Is a French Bulldog Hypoallergenic and Why?

Are French bulldogs hypoallergenic? Revealing the truth

Choosing the right dog breed for your family might sound challenging, especially if you or one of your family members is an allergy sufferer. Are French bulldogs hypoallergenic is probably one of the most common questions we hear lately, much because of their popularity. Frenchies currently take a high 2nd place on the AKC’s list of the most popular dogs in the world.

Can You Be Allergic To French Bulldogs?

According to studies, over 20 % of the human population shows an allergy to environmental elements. Besides seasonal pollen, dust, mold, and insect bites, many people show allergic reactions when they come in close contact with dogs or cats. If you start to sneeze, cough, your eyes stream, or your skin becomes itchy, then you’ve probably developed an allergy to a dog’s dander. That’s right! You’re not allergic to a dog’s hair but to a dog’s dander, and it’s a huge difference.

Are frenchies hypoallergenic

What is a Dog Dander Allergy?

People often think that they can be allergic to a dog’s hair. However, the truth is that the dog’s dander represents the main trigger of an allergy.  The dog’s dander is actually dead skin cells, and they can linger in the air for a longer time than other allergens. Proteins found in a dog’s saliva, urine, and feces, can also trigger an allergic reaction.

Hairless animals do not shed dander and they have less chance of triggering an allergic reaction. When we talk about Frenchies, and other dogs in general, they can be a bad choice for immunocompromised people. It’s because pet dander is jagged in shape, so it easily sticks to furniture, clothes, and other items.

French bulldog sitting on a bench

Is A Frenchie Hypoallergenic

French bulldogs belong to moderate shedders and they’re not hypoallergenic. In fact, you won’t find any hypoallergenic dog breed in the world. Frenchies have short hair and owning them can be a quite bad decision.

Some studies have shown that dog breeds such as Poodles and Lagotto Romagnolo might be a better choice for people with allergies. It’s because the great part of their dander stays beneath their curly coats. On the other hand, some people can also show allergy when they come in contact with a dog’s urine and saliva.  The proteins from these two body fluids are actually the main triggers, so after all, no dog will be a completely safe option.

’’I bought a Frenchie and then I realized I’m allergic to a dog’s dander. What should I do?’’

Well, situations like this can happen and it’s probably one of the most heartbreaking moments you’ll ever face. We are all aware of the fact that every human loves his/her dog like it’s his/her own kid. So, once you bring a puppy home, you make a contract for life. And…the contract says you’re the only person your pet can count on. So, abandoning the dog or leaving it in a shelter is definitely not an option.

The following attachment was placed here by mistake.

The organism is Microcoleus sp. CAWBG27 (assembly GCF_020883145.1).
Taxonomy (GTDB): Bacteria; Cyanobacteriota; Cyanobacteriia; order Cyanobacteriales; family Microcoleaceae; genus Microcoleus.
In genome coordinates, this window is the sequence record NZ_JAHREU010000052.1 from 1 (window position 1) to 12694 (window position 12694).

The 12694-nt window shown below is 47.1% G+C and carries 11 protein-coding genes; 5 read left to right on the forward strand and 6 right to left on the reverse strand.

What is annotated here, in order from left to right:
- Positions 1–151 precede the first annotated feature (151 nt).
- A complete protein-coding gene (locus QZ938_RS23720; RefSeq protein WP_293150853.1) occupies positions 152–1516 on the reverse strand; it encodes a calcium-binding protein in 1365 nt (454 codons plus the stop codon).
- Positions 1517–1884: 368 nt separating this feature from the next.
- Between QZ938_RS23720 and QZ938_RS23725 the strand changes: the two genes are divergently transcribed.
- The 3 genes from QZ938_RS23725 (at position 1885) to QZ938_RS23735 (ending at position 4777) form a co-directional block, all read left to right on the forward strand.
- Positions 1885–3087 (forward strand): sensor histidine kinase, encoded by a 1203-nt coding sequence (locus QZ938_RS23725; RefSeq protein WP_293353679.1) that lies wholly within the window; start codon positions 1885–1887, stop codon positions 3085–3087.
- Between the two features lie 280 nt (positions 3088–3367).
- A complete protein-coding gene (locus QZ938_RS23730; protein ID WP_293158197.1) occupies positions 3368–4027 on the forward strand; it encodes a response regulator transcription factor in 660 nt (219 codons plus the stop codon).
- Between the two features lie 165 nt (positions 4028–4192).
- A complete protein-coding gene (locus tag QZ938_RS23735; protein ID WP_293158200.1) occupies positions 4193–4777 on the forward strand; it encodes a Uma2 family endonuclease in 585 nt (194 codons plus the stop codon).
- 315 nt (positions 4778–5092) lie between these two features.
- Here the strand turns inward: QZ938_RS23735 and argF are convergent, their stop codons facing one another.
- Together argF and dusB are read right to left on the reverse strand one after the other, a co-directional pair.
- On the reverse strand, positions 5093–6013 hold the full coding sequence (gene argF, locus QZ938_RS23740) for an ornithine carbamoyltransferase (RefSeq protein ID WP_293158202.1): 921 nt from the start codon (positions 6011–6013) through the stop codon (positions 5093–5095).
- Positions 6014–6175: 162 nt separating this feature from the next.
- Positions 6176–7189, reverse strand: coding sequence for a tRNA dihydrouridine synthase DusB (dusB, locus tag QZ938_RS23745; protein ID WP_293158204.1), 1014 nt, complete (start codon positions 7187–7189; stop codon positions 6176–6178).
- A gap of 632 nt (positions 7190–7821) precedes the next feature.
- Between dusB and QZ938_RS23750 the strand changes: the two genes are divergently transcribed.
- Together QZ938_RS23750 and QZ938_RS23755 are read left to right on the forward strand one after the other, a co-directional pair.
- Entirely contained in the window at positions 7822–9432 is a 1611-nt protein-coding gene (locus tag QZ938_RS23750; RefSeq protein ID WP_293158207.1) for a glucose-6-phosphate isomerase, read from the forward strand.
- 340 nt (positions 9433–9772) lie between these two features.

French Bulldogs Are not Hypoallergenic, Now What?

One of the most important things you can do if you suffer from allergies is to create a plan. First of all, you have to boost your immunity because people with weak immunity are on a higher tendency to suffer from allergies.

The best way to manage a dog dander allergy is to clean furniture regularly, remove carpets, regularly brush your dog, and keep it in a separate room. Well, the last tip might sound cruel, however, it’s the only way to ease the symptoms of an allergy. We also have to note that leaving a French bulldog alone for a lot of time may lead to separation anxiety. These pooches are very affectionate toward their owners, so the practice of teaching them to spend time alone can last up to several months.

Other tips include regularly washing your sheets, and feeding your Frenchie with a quality diet because it can help him/her shed less.

Taking oral anti-histamine therapy could be one of the options because it will block allergic reactions and make you feel more relaxed in your Frenchie’s vicinity. People who suffer from severe allergies often need to take corticosteroids or leukotriene modifiers, however, they’re not good for long-term use. To determine the best therapy, we recommend you talk to an allergist.

You might find yourself desperate by fact that Frenchies are not hypoallergenic. However, if you want to own a French bulldog so badly, there is only one address you have to go to. Living with an allergy isn’t easy, so taking the right therapy and trying to boost your immunity is the rule of thumb.

Frenchies do slobber a lot and shed moderately, so they won’t be a good pick for allergy sufferers. If you can live with moderate symptoms, owning a French bulldog will become your friend for life.

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